Due to such an influential scene those behind the show decided to recreate the effect in the finale episode named "Freefall". Despite travelling in a white Ferrari Testarossa this time around, once again the combination of the mounted camera angles and the removal of background noise to accommodate the song was applied. Overall to create a sense of nostalgia relating to the pilot episode five years ago. "Bad Attitude" by Honeymoon Suite was the song used this time around.

During the show's run, three official soundtrack albums with original music from the episodes were released. With the series' rising popularity, record companies increasingly attempted to get their up-and-coming acts into the episodes.

Jan Hammer showed great versatility and ingenuity in underscoring the series; as stated by him in an interview in the Season 1 DVD Box, then-executive producer Michael Mann gave him a high amount of artistic freedom in doing so. This resulted in some memorable instrumental music pieces, including the show's title theme, which climbed to the top of the U.S. Billboard charts in 1985, the first TV theme to do so since "Theme from Peter Gunn." The Miami Vice original soundtrack, featuring Jan Hammer's #1 hit theme song and Glenn Frey's "You Belong to the City" (a #2 hit), stayed on the top of the U.S. album chart for 11 weeks in 1985, making it the most successful TV soundtrack of all time, Until 2006 when Disney Channel's High School Musical beat its record.

"Crockett's Theme", another recurring tune from the show, became a #1 hit in several European countries around 1987. Hammer has released several albums with music from the series; among them are Escape from Television (1987), Snapshots (1989) and, after countless requests from loyal fans, Miami Vice: The Complete Collection (2002).

In the pilot episode, Sonny used a SIG-Sauer P220 in .45 Auto (a European version with a magazine release catch on the heel of the butt, imported into the US by Browning). During the first two seasons, he used a Bren Ten, a stainless steel handgun notable as the first ever chambered for 10 mm Auto. It was manufactured by Dornaus & Dixon, but it was prone to parts breakage and magazines were hard to get and cost over $100 a piece. The company went out of business after about a year. Starting with the third season, Sonny used a Smith & Wesson 645 in .45 caliber. Smith & Wesson had just introduced this new model, which was made of stainless steel. He carried it in a Jackass Leather Holster which had been out of production for a few years and was replaced by a Galco shoulder holster named the Miami Classic. Smith & Wesson discontinued that model and replaced it with the model 4506. It was this gun that he used for the last season. A good view of the Bren 10 can been seen in the "Glades" episode and also the "One Way Ticket" episode. Sonny also carried a backup gun which was a Detonics CombatMaster in .45 caliber. It can be seen in the bar scene shootout in the "Prodigal Son" episodes. He carried it in an ankle holster on his left leg. Rico and Trudy both used Smith & Wesson Model 38 in .38 Special. Gina used a Beretta 92. Lt. Castillo used a Smith & Wesson .357 Magnum and a Colt 1911. Rico also used an Ithaca 37 pump shotgun sawed off called an Ithaca Stakeout, which he carried on a halter under his jacket. For more see Desert Eagle and Riot shotgun.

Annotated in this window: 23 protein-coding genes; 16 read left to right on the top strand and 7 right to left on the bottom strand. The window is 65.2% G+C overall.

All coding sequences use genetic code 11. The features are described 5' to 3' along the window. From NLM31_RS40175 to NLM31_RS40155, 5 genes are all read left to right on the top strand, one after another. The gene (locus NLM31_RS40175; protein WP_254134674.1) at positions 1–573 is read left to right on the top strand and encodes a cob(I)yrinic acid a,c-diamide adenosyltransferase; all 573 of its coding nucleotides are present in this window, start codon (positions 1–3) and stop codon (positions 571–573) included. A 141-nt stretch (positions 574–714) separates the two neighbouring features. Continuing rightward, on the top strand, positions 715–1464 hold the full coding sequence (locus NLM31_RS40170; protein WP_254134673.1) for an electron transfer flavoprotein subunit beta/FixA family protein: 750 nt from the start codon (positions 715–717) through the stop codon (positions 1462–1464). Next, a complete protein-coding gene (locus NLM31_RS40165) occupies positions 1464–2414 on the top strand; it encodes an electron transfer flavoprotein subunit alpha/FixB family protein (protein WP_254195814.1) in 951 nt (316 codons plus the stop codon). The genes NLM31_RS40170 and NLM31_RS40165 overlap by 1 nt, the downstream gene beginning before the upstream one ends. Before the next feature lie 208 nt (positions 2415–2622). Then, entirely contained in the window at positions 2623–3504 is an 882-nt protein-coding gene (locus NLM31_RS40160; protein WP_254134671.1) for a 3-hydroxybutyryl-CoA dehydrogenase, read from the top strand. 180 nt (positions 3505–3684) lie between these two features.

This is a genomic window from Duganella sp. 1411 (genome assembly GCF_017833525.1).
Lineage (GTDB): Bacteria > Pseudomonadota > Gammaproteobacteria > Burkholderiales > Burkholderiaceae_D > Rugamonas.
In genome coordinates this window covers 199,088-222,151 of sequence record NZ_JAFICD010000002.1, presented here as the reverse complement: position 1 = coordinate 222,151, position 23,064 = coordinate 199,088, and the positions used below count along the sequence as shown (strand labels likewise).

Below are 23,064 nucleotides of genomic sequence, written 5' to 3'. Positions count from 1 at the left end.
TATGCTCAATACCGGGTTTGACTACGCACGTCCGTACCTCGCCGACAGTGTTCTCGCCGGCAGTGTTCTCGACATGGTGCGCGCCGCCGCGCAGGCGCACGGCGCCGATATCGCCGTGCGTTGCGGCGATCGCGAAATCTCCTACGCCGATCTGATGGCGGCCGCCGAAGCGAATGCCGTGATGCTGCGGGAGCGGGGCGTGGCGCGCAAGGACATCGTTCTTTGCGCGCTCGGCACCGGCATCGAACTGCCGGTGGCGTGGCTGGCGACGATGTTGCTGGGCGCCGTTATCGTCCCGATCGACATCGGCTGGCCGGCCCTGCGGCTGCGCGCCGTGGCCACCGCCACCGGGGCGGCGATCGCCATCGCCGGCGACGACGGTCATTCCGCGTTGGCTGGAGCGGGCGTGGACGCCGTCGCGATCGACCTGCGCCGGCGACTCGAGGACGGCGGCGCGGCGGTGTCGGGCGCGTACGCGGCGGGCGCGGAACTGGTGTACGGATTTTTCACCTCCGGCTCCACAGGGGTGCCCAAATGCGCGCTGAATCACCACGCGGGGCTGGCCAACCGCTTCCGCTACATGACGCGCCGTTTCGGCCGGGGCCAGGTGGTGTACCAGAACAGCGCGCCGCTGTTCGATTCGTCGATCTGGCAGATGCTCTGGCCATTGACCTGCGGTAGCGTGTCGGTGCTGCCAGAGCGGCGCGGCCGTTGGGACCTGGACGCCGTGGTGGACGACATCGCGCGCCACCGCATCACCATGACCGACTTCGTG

Miami Vice was one of the first American network television programs to be broadcast in stereophonic sound. At that time, stereo production for television (especially location sound) was novel and difficult.

Although all manner of pastel shades were used during the filming of the series, Michael Mann avoided the color red.

Throughout the series, Sonny lived on a 42' Endeavor sailboat named the St. Vitus Dance. Sonny also used a Chris Craft Stinger 390 during season 1, and a 38' Welcraft Scarab 38KV in seasons 2-5.

During the first two seasons and two episodes of the third season, Detective Crockett drove a midnight black 1972 Ferrari Daytona Spyder 365 GTS/4 with a Florida license plate ZAQ178, until it was blown to pieces with a hand held stinger missile launcher during an illegal arms deal. Lt. Castillo told a still-grieving Crockett to check back for his new car. Sonny was greeted by a white 1986 Ferrari Testarossa, with a Florida license plate ATF00M. Ricardo Tubbs drove a 1964 Cadillac Coupe DeVille Convertible. Stan Switek drove a turquoise 1961 Ford Thunderbird. Gina Calabrese drove an early 1970 Mercury Cougar XR-7 convertible.

Ratings

* 1984-1985 season: # 28
* 1985-1986 season: # 9
* 1986-1987 season: # 22
* 1987-1988 season: # 29
* 1988-1989 season: # 34

According to the Sunday Mail, the series ended for a variety of reasons:
Miami Vice
Don Johnson is keen to move on and take up the film career that is knocking at his door and to begin a new career as a producer of films and television, while Mann is keen to return to movies. Philip Michael Thomas - the egotistical but likeable young actor - wants to explore other TV and movie roles, while Edward James Olmos, after his tour de force performance in Stand and Deliver is in hot demand for movies. And NBC, the network that runs Miami Vice in the US, says that with slowing ratings, and newer hip cop shows like Wiseguy, it is time to call it quits down in Miami and move on.

The DVD release of series has been significantly slowed due to one of the signature features of the show, the heavy intergration of early 80's pop and rock music, with sourcing the rights and permission to use each piece of music decades later complicating matters.